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Stories are at the heart of a culture: its tradition, its knowledge, its humour and its values.  A well-told story will draw you in and transport you away.  This is exactly what Calum Lykan does in Brave and Free, which offers a little over an hour of tales and folklore from all across this country.  As he explains the ceilidh culture of Scotland, Lykan evokes an age when the whole community would gather in a home to eat, to sing, to drink and share stories - and in a small but light room above the Royal Mile, he takes intimate group on a similar journey.

There’s no set list.  The storyteller exercises his skill, adapting to suit the mood of the gathered audience, asking for suggestions and driving us through a full range of emotions.  He can see us, engage with us, react to us - and we can see him become a lonely fisherman, a frog, a cunning trickster or a bloodthirsty giant.  As we follow him across the country and overseas, we learn ever more of the complex web of folklore spanning Europe.

These wonderful tales fill you with emotion.  I laughed heartily, I genuinely shed tears (twice in the same story), and in time I lost all sense of where I was.  Though I sat in a small room overlooking the Mile I travelled over the mountains, across and under seas, into cottages and woods.  I loved and lost and won the day.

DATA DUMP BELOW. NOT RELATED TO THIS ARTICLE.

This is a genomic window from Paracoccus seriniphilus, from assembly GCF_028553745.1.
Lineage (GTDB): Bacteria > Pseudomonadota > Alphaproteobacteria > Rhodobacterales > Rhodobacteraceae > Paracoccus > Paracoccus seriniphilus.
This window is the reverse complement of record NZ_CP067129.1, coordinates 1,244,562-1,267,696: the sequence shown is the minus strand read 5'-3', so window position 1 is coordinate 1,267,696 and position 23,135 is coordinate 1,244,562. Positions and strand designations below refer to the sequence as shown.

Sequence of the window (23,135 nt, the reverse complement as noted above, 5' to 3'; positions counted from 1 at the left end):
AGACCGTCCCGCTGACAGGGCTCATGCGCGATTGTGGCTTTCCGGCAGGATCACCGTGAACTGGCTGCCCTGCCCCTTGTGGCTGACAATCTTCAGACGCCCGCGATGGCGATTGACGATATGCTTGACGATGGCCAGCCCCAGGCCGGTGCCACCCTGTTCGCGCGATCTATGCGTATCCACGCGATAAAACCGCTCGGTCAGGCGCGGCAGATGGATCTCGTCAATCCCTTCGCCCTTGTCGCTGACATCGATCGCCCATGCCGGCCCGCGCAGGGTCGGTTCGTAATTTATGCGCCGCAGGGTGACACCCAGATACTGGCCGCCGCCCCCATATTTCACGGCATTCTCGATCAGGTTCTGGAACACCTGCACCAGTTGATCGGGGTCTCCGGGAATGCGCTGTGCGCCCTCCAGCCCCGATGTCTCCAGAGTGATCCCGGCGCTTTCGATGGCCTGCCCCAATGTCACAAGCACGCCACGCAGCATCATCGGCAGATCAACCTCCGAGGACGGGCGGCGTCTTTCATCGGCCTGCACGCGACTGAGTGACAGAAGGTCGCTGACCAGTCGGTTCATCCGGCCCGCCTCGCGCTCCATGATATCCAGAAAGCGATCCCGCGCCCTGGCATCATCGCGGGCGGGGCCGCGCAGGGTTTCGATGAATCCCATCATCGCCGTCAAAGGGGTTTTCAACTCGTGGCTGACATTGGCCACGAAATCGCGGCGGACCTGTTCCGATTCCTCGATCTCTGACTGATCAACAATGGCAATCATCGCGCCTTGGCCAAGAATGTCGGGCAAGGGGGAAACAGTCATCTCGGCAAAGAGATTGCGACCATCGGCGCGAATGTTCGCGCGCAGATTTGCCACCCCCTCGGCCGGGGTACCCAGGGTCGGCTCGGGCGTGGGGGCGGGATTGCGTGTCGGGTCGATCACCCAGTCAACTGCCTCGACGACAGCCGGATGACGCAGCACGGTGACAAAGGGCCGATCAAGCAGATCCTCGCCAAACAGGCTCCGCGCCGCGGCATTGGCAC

With only his voice Calum draws you in, makes you jump, pulls you to the edge of your seat; his energy creates wonderful images.   His accent is distinct but clear, and he explains the Scots words he uses, lending both lucidity and flavour to his show.

It is always the bane of the teller - unaided by script or prompt - to lose their place, stumble or forget a word.  There were indeed such moments, but it’s a credit to Lykan’s skill and professionalism that it did so little to interrupt his flow.  Most of his stories were so fluid and natural that they swept you along, engulfing you entirely.

In Brave and Free Calum Lykan expertly paints a picture of Scotland, through its tales and myths and legends.  This show is completely suitable for older children (its length will present an issue for younger ones), but it shouldn’t be reserved for them.  Stories from a man as engaging and entertaining as Lykan are sure to delight everyone.